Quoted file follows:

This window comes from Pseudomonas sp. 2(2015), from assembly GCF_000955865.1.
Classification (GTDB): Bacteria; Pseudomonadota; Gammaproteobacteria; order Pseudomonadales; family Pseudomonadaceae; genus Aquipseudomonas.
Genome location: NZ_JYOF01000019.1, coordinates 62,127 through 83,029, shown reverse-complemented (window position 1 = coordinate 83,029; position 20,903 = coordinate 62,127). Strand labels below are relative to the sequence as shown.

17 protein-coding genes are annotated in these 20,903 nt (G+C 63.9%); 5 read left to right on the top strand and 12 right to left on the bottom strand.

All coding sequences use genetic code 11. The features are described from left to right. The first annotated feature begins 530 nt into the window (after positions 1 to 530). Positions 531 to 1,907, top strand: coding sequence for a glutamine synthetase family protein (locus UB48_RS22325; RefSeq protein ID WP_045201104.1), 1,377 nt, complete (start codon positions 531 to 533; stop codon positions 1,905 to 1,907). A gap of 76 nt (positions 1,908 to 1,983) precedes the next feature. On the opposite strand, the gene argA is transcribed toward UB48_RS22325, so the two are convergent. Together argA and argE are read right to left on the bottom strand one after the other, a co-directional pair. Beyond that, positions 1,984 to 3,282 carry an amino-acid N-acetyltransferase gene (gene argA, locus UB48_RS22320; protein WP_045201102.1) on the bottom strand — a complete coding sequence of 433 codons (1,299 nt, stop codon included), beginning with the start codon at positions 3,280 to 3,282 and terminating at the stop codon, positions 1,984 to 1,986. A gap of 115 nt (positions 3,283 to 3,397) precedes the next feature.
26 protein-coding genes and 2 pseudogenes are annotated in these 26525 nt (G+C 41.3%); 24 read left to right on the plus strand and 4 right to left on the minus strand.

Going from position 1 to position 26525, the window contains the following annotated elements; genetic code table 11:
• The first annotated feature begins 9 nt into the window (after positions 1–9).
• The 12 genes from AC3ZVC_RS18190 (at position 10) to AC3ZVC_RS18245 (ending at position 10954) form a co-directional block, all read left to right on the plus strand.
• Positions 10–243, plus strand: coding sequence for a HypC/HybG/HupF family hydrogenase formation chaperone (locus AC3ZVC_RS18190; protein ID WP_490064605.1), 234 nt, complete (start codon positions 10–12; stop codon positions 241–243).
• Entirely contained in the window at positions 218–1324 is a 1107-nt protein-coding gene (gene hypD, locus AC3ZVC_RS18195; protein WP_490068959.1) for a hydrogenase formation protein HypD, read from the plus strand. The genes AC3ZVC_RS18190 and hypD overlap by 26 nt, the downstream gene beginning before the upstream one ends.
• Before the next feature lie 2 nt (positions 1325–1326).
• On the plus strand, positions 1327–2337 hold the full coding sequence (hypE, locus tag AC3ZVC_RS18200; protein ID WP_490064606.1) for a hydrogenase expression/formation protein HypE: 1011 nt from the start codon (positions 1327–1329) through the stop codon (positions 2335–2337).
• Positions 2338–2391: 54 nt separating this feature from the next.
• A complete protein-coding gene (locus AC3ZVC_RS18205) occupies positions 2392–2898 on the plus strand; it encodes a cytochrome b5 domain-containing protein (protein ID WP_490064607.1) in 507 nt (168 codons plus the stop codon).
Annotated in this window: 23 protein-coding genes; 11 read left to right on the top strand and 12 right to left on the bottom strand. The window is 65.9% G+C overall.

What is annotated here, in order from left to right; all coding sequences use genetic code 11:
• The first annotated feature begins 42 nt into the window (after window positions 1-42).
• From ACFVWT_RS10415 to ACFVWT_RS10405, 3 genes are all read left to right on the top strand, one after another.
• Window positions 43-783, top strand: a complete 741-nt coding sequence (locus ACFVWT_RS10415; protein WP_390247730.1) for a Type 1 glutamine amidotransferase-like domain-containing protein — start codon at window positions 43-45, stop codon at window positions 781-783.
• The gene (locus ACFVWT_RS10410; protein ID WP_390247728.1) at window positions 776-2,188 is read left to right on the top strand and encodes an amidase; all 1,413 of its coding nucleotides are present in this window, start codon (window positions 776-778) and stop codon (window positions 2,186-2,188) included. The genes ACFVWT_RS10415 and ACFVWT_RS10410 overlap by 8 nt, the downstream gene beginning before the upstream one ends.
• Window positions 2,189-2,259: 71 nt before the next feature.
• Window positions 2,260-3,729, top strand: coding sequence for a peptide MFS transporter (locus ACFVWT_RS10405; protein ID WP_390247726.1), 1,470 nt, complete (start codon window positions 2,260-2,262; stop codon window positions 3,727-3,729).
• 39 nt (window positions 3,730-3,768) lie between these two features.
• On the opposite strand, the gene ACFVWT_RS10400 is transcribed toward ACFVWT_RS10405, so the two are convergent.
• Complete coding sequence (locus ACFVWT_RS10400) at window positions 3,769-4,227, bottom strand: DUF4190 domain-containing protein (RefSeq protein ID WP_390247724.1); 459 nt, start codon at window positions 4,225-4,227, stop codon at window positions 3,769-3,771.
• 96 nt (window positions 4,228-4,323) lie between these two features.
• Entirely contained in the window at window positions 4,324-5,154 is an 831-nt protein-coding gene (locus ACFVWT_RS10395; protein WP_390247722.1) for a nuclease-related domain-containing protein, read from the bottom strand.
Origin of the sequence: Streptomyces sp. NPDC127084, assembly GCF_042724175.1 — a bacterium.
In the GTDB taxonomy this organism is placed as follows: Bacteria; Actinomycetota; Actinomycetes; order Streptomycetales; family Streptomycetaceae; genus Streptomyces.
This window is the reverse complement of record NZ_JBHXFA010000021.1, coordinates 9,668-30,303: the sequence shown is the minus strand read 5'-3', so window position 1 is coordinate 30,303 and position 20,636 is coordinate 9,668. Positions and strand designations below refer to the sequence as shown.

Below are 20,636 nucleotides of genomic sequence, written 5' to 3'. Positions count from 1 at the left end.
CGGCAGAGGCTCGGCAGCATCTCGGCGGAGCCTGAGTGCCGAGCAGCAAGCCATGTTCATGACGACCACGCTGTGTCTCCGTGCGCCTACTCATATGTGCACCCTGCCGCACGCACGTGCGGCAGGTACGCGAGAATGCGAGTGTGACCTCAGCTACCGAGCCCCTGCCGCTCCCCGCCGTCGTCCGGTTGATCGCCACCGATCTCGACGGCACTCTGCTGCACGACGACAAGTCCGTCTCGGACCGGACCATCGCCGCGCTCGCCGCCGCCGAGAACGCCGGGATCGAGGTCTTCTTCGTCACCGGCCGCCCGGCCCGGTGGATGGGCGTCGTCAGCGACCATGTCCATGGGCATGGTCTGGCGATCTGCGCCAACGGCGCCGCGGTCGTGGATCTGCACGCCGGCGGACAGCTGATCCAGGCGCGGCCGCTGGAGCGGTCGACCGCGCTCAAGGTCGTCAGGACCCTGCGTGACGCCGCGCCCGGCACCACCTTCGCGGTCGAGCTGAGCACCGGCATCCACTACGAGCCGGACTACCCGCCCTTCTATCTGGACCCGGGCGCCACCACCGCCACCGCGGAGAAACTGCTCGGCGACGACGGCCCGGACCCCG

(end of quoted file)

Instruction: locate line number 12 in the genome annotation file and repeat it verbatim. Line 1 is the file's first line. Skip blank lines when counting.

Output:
• Before the next feature lie 2 nt (positions 1325–1326).